Friday, October 13, 2017

(Not) Dice of Rolling

One of the problems when playing a game that requires polyhedral dice (i.e. most RPGs) with newbies is that they often have difficulty telling the dice apart - the d8 and d10 especially.

This isn't helped by the fact that almost all polyhedral dice are sold in sets of identical colour, so you can't just say: roll the green die or whatever.

Also, these sets are usually sold in sets of one die of each type, which can be a bother if you need more of one type but not the others.

The solution to this is obvious in retrospect, but as with most great inventions someone had to be the first to do it. That someone is Dice of Rolling.

The original Dice of Rolling set comes with 29 dice in a custom dice bag. I had considered getting a set but unfortunately they do not ship outside the US.

Well, they say imitation is the sincerest form of flattery... I decided to make my own set with The Dice Shop Online's range of polyhedrals. My configuration is different from the original (which is designed for D&D 5E), and is tailored with the game systems that I run in mind.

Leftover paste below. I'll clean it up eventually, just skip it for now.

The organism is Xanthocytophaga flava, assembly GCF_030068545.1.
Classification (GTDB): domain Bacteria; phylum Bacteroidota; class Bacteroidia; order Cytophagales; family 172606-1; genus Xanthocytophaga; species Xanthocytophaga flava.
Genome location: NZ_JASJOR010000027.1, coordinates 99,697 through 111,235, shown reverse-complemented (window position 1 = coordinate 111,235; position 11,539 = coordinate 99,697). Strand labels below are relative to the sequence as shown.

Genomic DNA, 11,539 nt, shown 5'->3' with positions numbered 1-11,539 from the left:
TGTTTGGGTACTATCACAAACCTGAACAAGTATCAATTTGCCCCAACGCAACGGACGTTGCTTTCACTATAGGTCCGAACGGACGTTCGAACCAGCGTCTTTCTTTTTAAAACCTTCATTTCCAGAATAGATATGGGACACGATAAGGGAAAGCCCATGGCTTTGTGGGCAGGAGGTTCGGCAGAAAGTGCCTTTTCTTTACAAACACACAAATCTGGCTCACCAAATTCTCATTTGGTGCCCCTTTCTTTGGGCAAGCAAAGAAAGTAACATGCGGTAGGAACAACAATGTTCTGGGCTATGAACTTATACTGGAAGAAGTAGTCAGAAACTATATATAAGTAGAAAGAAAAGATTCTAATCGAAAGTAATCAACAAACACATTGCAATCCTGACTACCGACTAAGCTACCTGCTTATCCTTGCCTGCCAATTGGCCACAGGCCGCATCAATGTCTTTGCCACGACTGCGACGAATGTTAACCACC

I designed the set to be split into two equal sets (minus the d00, which is usually only used by the GM or on special occasions like rolling on tables), which when shared one set per two players be sufficient for a group of four.

Each set will have at least one of each type of die. The extra d6 are for Savage Worlds, where all player characters roll a d6 "Wild Die" with their trait tests and attack rolls, and also for Dragon Age, where rolls are made with 3d6, one of which (the Dragon Die) has to be a different colour from the other two, hence the orange and red dice.

The extra d10s are for Dragon Warriors, where magical attacks and evasion are rolled with 2d10 instead of d20; they are green because in the Lone Wolf Adventure Game only d10s are used, and green is the colour of the Kai!

The d12 is of course the step-child of the polyhedrals, and as I do not GM D&D 5E, I have no need for two d20 per set.

Now granted these are not Gamescience dice - doing the above in Gamescience will cost at least double of what I have spent here - but I am planning to use them for convention games, where precision isn't as important. My mistake here is that I should have made another set of dice for my own use, so I could have a set just for conventions and not have to pack my dice each time I want to run a game. Well, maybe as GM I should have the ethical duty of using Gamescience dice all the time...

1 comment:

Stephen Holmes said...

I've always taken the view that dice are there to generate randomness.
I'm less concerned about precisely even randomness - so wouldn't insist on gamescience.

I don't do tournaments, where more precise randomisation might be a plus.

I would, however be extremely unset if I throught loaded dice were being used, so I'm quite inconsistent.